Using 2001-2016 Medical Expenditure Panel Surveys (MEPS) data from working adults, a paper by Cawley et al. (2021) find that:
Adults with obesity in the United States compared with those with normal weight experienced higher annual medical care costs by $2,505 or 100%, with costs increasing significantly with class of obesity, from 68.4% for class 1 to 233.6% for class 3. The effects of obesity raised costs in every category of care: inpatient, outpatient, and prescription drugs. Increases in medical expenditures due to obesity were higher for adults covered by public health insurance programs ($2,868) than for those having private health insurance ($2,058). In 2016, the aggregate medical cost due to obesity among adults in the United States was $260.6 billion. The increase in individual-level expenditures due to obesity varied considerably by state (e.g., 24.0% in Florida, 66.4% in New York, and 104.9% in Texas).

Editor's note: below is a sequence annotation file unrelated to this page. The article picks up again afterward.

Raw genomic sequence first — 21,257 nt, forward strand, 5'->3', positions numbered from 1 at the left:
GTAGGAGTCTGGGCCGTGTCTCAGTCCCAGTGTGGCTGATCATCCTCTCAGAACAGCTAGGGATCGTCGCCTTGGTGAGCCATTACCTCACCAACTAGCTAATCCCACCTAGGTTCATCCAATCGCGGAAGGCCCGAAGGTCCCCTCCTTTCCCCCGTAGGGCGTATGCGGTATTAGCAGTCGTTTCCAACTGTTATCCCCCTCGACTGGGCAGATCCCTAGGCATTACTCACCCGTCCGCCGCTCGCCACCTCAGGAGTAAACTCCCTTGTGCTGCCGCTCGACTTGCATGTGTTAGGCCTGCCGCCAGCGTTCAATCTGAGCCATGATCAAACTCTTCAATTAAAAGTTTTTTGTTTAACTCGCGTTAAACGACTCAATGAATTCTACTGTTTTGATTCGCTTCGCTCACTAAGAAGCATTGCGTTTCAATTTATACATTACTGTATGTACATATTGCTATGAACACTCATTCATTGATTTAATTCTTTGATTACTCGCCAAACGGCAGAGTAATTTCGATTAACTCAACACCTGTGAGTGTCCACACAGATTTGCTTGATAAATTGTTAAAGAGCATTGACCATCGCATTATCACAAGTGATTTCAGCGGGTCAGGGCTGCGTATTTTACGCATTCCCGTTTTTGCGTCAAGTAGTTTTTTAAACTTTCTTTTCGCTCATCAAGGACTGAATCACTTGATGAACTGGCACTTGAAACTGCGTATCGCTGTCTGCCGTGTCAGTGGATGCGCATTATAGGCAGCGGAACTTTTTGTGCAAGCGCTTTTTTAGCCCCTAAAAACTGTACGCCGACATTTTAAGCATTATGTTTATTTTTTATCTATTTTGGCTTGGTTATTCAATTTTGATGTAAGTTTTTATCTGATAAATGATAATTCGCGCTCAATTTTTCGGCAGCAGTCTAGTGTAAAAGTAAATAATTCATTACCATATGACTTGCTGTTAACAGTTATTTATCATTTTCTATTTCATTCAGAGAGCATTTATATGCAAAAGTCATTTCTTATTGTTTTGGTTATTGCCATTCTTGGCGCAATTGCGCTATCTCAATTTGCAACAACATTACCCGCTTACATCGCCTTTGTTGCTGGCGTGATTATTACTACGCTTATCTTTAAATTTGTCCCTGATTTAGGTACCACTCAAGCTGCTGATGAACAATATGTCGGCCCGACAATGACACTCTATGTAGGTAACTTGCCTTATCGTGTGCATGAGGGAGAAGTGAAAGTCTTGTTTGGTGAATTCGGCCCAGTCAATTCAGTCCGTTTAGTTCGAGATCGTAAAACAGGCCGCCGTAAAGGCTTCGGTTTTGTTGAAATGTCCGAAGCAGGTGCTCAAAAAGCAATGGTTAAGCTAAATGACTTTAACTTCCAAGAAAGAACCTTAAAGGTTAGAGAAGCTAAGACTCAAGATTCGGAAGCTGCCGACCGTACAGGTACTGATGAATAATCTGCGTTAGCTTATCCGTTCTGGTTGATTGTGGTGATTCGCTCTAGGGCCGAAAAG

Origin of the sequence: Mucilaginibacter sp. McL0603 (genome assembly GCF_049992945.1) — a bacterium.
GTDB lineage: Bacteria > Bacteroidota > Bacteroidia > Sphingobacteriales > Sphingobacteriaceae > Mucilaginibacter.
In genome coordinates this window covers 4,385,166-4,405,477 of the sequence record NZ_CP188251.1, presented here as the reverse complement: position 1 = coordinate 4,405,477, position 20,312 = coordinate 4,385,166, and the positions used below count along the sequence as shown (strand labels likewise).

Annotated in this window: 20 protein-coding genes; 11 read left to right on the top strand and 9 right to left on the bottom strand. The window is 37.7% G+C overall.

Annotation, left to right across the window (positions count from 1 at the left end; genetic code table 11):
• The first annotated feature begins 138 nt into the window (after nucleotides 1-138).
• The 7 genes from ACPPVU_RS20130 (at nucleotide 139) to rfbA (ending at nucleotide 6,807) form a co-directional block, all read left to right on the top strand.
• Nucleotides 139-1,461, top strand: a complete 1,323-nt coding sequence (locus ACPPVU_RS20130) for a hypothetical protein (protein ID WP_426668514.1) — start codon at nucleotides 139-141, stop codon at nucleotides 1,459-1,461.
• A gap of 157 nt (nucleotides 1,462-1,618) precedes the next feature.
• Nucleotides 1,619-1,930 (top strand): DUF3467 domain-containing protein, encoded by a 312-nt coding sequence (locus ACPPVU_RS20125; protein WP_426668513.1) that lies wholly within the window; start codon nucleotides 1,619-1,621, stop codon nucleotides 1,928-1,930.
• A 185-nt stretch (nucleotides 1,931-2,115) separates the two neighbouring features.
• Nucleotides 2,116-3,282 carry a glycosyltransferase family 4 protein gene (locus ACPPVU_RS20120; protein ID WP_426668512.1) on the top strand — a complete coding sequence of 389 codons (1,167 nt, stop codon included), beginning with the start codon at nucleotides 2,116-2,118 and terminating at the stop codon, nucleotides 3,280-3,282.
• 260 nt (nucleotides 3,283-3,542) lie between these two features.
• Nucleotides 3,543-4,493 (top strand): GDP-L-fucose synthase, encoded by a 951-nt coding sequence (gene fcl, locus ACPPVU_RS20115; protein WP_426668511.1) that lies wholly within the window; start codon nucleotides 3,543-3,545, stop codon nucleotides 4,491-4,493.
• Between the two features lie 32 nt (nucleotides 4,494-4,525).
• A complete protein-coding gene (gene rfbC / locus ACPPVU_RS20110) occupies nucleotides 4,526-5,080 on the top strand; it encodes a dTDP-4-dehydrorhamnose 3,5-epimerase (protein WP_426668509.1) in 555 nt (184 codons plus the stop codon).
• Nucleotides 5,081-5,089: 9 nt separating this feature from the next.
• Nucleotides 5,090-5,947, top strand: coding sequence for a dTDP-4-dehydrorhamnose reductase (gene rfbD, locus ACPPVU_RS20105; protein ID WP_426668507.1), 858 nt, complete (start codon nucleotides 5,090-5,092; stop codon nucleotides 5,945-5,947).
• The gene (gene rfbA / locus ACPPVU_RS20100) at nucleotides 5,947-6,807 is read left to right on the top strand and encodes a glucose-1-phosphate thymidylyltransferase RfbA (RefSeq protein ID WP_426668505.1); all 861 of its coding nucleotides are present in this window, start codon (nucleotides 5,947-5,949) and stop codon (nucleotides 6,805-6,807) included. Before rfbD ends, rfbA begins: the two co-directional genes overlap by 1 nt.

The authors used a two-part model of medical cost that separately estimates (i) the probability of 0 spending, and then, (ii) estimated spending levels conditional on having positive medical expenditures during the year. This approach addresses the challenges of a large mass of individuals having $0 cost and having the cost data be right-skewed. Moreover, the authors used an instrumental variables analysis to estimate the causal effect of obesity on outcomes. Specifically, the authors instrument for respondent BMI with the BMI of the individual’s biological child. The logic is that weight is heritability and has a large genetic component.
You can read the full article here.